Entertainment Music

My Haul From the WFMU File Honest

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Over the weekend, I spent a while on the WFMU Record and CD Fair — a New York establishment returning in particular person for the primary time since 2019. A fund-raiser for the nice, listener-supported radio station, this 12 months’s File Honest featured over 100 sellers hawking vinyl and different musical sundries on the Knockdown Middle in Queens. I browsed for hours, and by the point I used to be accomplished my again was sore from hunching over crates and my arms ached from all of the data I used to be toting round. Who says document gathering isn’t a sport?

That lingering pang in my shoulder, although, meant I left with a reasonably respectable document haul — which I used to create as we speak’s playlist.

Some folks go to document gala’s able to drop large bucks on uncommon finds and coveted collectibles. That wasn’t my goal, although: I used to be in it for a budget thrills and spontaneous discoveries. I discovered, for instance, a implausible, good-as-new-condition Ike & Tina Turner dwell album I’d by no means heard, at a stand the place most data had been marked all the way down to 50 p.c off within the occasion’s remaining hours. (On condition that deal, I threw in a duplicate of Dinosaur Jr.’s scuzzy traditional “You’re Residing All Over Me” on the final minute, too.) For $5 or much less, I acquired data by Bob Dylan and Roberta Flack.

However I additionally realized concerning the perils of the low cost bin. Once I added a $3 copy of Waylon Jennings’s “Biggest Hits” to my pile, I assumed I’d checked the situation of the LP. However apparently I hadn’t regarded on the label. For once I pulled it out of its sleeve yesterday and went to play it, I discovered that I used to be really in possession of … Neil Diamond’s “12 Biggest Hits, Quantity II.” Discuss a impolite awakening.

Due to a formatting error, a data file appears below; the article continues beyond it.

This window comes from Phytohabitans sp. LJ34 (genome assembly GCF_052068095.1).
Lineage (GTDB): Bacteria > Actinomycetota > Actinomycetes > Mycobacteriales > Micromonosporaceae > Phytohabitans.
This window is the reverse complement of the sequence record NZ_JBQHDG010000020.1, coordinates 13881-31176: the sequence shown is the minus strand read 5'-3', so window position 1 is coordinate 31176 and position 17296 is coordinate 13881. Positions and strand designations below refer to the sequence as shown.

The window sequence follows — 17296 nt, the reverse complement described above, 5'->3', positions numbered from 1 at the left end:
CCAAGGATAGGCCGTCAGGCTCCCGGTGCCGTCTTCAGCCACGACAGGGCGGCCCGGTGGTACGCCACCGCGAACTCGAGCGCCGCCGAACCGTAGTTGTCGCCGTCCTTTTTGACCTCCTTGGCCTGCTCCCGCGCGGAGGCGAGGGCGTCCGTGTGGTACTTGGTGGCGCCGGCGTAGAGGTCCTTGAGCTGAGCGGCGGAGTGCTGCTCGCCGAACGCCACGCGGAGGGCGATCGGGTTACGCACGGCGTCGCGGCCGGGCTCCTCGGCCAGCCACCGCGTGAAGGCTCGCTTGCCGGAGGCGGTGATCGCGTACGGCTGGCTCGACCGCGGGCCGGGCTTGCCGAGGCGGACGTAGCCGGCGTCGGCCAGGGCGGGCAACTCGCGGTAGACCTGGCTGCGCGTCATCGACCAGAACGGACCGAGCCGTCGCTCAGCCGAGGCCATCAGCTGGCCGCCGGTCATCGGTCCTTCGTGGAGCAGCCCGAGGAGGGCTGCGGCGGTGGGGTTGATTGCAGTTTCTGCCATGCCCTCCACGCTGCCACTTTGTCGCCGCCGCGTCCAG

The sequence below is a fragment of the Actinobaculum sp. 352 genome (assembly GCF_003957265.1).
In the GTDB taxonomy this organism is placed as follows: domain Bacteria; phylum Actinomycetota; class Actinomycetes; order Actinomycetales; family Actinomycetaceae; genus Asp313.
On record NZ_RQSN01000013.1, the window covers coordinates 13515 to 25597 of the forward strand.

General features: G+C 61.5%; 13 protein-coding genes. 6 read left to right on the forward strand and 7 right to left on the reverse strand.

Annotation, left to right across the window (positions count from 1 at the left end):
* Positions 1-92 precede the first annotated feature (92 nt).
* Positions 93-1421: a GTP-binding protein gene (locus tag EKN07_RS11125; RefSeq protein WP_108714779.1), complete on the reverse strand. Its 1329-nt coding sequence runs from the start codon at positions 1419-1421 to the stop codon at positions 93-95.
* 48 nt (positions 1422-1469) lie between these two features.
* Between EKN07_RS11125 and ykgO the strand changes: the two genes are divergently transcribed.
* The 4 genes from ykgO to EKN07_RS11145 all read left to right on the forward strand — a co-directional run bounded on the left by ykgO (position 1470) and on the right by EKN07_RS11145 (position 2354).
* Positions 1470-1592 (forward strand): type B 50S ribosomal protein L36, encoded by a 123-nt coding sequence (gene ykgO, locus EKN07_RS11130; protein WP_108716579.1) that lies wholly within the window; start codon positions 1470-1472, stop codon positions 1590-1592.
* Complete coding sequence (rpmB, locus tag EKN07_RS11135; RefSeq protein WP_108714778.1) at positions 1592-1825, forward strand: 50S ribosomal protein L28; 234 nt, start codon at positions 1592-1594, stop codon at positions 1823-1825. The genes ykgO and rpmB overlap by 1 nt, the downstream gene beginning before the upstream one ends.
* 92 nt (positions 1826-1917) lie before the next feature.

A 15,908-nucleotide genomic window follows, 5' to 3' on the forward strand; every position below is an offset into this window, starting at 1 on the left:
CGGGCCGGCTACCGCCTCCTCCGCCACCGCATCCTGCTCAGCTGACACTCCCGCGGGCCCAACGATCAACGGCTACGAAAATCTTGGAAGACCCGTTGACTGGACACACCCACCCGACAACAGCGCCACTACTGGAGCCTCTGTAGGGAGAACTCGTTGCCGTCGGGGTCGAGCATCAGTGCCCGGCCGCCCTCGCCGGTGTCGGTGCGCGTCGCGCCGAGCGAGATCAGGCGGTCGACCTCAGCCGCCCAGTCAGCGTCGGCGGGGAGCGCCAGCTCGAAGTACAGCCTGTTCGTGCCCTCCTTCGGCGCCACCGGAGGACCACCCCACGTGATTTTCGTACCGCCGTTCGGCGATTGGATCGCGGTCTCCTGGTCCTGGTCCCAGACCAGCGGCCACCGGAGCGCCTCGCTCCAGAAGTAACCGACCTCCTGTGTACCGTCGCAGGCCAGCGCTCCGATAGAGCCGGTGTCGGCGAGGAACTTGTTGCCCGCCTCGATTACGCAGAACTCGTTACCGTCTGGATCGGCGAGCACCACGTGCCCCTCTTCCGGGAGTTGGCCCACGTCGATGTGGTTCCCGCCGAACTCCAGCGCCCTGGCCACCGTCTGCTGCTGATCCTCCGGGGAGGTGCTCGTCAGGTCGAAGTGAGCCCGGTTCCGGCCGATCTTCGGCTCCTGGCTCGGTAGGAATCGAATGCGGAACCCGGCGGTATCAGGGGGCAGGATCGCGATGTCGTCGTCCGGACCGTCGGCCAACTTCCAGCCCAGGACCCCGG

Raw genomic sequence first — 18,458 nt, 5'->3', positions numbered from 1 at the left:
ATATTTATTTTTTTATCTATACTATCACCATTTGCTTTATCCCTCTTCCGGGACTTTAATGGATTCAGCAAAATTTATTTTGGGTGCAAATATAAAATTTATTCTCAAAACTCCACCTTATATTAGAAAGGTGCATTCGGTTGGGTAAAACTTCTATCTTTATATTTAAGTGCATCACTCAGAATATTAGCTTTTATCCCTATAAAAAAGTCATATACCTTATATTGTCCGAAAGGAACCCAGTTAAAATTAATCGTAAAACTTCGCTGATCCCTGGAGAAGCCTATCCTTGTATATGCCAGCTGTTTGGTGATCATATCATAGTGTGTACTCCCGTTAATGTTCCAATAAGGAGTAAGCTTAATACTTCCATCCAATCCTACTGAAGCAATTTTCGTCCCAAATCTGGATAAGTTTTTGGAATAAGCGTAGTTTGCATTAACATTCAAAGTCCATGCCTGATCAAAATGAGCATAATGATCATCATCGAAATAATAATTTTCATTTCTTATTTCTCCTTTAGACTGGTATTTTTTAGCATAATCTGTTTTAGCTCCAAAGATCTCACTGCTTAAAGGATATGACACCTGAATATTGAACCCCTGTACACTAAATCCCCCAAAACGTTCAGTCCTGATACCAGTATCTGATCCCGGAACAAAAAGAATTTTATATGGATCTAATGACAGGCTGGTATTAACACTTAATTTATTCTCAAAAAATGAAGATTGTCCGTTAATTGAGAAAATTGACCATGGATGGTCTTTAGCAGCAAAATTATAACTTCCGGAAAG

General, although, the truthful was a blast, and a chance to attach with document sellers in a setting far more personable than ordering one thing off Discogs. Every stall had its personal fashion and persona quirks — just like the one graciously providing a questionably massive bowl of free “I <3 Leslie Gore” buttons — plus a distinctly curated number of data ready to be browsed. It was like visiting the Essential Road of a small city comprised solely of document shops. What a dream!

So right here’s a playlist curated solely from the data I purchased on the truthful. Get pleasure from, and keep in mind: At all times examine the label of what you’re shopping for, otherwise you would possibly end up confusedly listening to Neil Diamond’s “America.”

Listen along on Spotify as you read.

Right here’s a quick, whimsical, tone-setting opener — that includes lead vocals from Carl Wilson — from the Seashore Boys’ 1967 album “Smiley Smile.” . (Listen on YouTube)

Kraftwerk’s 1981 album “Laptop World” simply may be its most influential, having been sampled by numerous musicians and, within the case of “Computer Love,” fairly shamelessly ripped off by Coldplay. Although the album’s lyrical fascination with house laptop know-how embodies that quintessentially Kraftwerkian mixture of the quaint and the foreboding, the document nonetheless sounds unbelievably contemporary and up to date, like a crackling transmission from a future that’s simply now coming to be. (Listen on YouTube)

And now for one thing fully completely different, right here’s a perennial ripper from Dinosaur Jr.’s 1987 launch “You’re Residing All Over Me.” If you search for “shambolic” within the dictionary, this tune routinely begins taking part in. (Listen on YouTube)